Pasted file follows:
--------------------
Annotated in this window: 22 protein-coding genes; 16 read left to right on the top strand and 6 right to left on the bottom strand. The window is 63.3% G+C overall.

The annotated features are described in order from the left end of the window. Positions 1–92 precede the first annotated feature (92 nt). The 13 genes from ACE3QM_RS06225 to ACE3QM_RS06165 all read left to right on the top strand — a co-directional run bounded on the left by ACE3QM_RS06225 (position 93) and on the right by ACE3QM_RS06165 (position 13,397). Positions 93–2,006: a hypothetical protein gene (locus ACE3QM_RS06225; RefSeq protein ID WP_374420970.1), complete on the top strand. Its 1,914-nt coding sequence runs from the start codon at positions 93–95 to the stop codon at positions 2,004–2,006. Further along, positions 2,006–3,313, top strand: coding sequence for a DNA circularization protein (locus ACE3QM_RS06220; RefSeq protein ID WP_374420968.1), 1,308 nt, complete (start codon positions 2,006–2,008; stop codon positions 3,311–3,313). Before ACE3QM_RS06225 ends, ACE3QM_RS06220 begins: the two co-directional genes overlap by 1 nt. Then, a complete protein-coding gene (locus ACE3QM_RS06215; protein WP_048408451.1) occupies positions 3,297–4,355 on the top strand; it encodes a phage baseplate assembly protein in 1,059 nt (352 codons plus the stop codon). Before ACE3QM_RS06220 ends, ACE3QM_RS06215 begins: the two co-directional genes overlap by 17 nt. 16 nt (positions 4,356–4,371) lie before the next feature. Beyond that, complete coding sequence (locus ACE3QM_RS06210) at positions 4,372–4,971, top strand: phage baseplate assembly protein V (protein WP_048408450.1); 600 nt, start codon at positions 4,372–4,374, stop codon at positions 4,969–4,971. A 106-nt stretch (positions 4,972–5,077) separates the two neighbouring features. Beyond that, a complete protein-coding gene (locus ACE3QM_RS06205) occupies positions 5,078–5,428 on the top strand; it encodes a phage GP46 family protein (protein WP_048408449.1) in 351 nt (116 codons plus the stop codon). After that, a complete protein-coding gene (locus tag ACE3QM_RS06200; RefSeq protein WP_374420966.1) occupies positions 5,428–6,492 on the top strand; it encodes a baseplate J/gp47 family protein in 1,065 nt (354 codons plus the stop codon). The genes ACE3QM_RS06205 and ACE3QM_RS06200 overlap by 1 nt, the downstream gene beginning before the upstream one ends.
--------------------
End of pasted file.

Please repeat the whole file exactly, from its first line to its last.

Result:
Annotated in this window: 22 protein-coding genes; 16 read left to right on the top strand and 6 right to left on the bottom strand. The window is 63.3% G+C overall.

The annotated features are described in order from the left end of the window. Positions 1–92 precede the first annotated feature (92 nt). The 13 genes from ACE3QM_RS06225 to ACE3QM_RS06165 all read left to right on the top strand — a co-directional run bounded on the left by ACE3QM_RS06225 (position 93) and on the right by ACE3QM_RS06165 (position 13,397). Positions 93–2,006: a hypothetical protein gene (locus ACE3QM_RS06225; RefSeq protein ID WP_374420970.1), complete on the top strand. Its 1,914-nt coding sequence runs from the start codon at positions 93–95 to the stop codon at positions 2,004–2,006. Further along, positions 2,006–3,313, top strand: coding sequence for a DNA circularization protein (locus ACE3QM_RS06220; RefSeq protein ID WP_374420968.1), 1,308 nt, complete (start codon positions 2,006–2,008; stop codon positions 3,311–3,313). Before ACE3QM_RS06225 ends, ACE3QM_RS06220 begins: the two co-directional genes overlap by 1 nt. Then, a complete protein-coding gene (locus ACE3QM_RS06215; protein WP_048408451.1) occupies positions 3,297–4,355 on the top strand; it encodes a phage baseplate assembly protein in 1,059 nt (352 codons plus the stop codon). Before ACE3QM_RS06220 ends, ACE3QM_RS06215 begins: the two co-directional genes overlap by 17 nt. 16 nt (positions 4,356–4,371) lie before the next feature. Beyond that, complete coding sequence (locus ACE3QM_RS06210) at positions 4,372–4,971, top strand: phage baseplate assembly protein V (protein WP_048408450.1); 600 nt, start codon at positions 4,372–4,374, stop codon at positions 4,969–4,971. A 106-nt stretch (positions 4,972–5,077) separates the two neighbouring features. Beyond that, a complete protein-coding gene (locus ACE3QM_RS06205) occupies positions 5,078–5,428 on the top strand; it encodes a phage GP46 family protein (protein WP_048408449.1) in 351 nt (116 codons plus the stop codon). After that, a complete protein-coding gene (locus tag ACE3QM_RS06200; RefSeq protein WP_374420966.1) occupies positions 5,428–6,492 on the top strand; it encodes a baseplate J/gp47 family protein in 1,065 nt (354 codons plus the stop codon). The genes ACE3QM_RS06205 and ACE3QM_RS06200 overlap by 1 nt, the downstream gene beginning before the upstream one ends.